Do dual-sorts of country stock market predictive factors add value to single-sorts? In the July 2015 version of his paper entitled “Combining Equity Country Selection Strategies” Adam Zaremba first re-examines earnings-price ratio (E/P), momentum (return from 12 months ago to one month ago), skewness (based on the last 24 monthly returns) and turnover ratio (average monthly turnover for the past 12 months) as country stock market predictive factors. He then investigates whether combined sorts on two factors outperform single-factor sorts. For each individual factor, he sorts country stock markets into fifths (quintiles) and measures the factor premium as the difference in returns between the highest and lowest quintiles. He focuses on market capitalization weighting within quintiles but considers equal and liquidity (average turnover) weighting schemes as robustness checks. For dual sorts, he computes combined ranking as the average of component factor rankings and then forms quintile portfolios. Using monthly total returns adjusted for local dividend tax rates in U.S. dollars for 78 existing and discontinued country stock indexes (primarily MSCI) during 1999 through March 2015, he finds that: Keep Reading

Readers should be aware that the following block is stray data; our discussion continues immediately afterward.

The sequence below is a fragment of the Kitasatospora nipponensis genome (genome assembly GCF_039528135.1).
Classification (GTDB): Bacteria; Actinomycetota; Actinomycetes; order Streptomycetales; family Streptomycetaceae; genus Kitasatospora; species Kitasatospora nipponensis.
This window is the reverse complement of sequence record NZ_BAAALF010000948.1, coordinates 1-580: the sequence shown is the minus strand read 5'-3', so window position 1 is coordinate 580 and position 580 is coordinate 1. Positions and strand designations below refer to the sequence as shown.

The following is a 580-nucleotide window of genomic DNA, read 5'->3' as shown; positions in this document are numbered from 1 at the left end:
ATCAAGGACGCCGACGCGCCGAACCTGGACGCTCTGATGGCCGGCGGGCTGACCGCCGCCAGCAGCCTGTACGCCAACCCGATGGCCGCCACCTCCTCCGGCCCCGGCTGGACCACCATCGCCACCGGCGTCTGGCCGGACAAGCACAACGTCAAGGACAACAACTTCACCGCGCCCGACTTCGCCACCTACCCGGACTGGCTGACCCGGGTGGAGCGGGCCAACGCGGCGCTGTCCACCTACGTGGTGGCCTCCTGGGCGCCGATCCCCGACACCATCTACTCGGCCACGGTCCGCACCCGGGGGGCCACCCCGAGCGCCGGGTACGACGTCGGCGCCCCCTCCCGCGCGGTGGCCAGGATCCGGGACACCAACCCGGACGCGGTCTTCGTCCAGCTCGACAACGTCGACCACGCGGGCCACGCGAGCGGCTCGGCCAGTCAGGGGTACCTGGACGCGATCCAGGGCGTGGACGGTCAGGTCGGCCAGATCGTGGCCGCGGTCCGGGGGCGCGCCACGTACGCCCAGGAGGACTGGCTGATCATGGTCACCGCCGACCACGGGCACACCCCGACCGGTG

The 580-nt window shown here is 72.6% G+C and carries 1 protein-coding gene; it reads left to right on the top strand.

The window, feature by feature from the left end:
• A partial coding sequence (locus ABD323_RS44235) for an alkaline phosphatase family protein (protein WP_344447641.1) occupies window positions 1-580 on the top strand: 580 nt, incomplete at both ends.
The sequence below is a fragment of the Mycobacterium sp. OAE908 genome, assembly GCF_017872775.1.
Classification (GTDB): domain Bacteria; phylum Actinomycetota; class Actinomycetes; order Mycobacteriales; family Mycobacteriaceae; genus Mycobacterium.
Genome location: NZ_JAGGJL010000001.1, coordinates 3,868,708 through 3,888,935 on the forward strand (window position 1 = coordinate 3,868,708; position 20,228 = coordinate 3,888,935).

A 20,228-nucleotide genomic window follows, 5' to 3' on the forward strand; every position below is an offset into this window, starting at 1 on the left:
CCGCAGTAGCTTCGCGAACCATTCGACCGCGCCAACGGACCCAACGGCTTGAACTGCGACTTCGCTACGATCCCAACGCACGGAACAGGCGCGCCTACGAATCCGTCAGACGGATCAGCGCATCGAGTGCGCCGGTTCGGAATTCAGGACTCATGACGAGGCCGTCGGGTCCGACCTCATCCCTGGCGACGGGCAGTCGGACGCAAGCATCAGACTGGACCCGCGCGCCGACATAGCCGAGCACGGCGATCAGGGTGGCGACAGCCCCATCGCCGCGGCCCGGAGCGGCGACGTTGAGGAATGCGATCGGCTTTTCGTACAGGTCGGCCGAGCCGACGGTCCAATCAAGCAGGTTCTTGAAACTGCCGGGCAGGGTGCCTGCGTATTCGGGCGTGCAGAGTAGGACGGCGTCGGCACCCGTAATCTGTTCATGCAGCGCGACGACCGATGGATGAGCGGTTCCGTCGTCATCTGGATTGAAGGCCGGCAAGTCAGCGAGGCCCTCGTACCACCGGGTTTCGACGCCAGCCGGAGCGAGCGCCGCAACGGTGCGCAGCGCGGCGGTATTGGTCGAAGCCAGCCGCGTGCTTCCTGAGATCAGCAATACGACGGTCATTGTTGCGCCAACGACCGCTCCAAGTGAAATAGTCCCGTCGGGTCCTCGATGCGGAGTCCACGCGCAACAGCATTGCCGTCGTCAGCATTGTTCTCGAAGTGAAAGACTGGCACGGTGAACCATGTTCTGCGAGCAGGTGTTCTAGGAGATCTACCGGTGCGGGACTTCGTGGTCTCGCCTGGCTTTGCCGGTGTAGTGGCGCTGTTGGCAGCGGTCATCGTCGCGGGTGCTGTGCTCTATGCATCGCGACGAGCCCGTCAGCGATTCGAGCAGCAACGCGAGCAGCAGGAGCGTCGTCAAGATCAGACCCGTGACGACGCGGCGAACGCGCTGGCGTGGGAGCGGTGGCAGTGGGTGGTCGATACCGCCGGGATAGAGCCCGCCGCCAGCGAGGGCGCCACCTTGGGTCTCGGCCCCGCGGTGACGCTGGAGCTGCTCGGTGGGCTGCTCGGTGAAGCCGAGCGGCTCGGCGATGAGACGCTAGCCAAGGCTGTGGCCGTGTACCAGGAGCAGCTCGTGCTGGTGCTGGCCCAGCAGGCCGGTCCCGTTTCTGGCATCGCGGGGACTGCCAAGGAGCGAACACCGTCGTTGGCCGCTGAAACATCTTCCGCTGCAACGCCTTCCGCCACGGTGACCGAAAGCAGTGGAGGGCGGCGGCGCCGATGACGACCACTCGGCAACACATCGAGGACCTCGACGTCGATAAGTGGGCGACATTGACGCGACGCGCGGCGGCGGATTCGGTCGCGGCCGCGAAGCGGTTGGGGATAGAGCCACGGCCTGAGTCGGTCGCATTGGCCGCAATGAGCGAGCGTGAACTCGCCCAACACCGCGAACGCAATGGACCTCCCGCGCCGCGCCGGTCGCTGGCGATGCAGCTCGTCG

Equity Factor Investing Update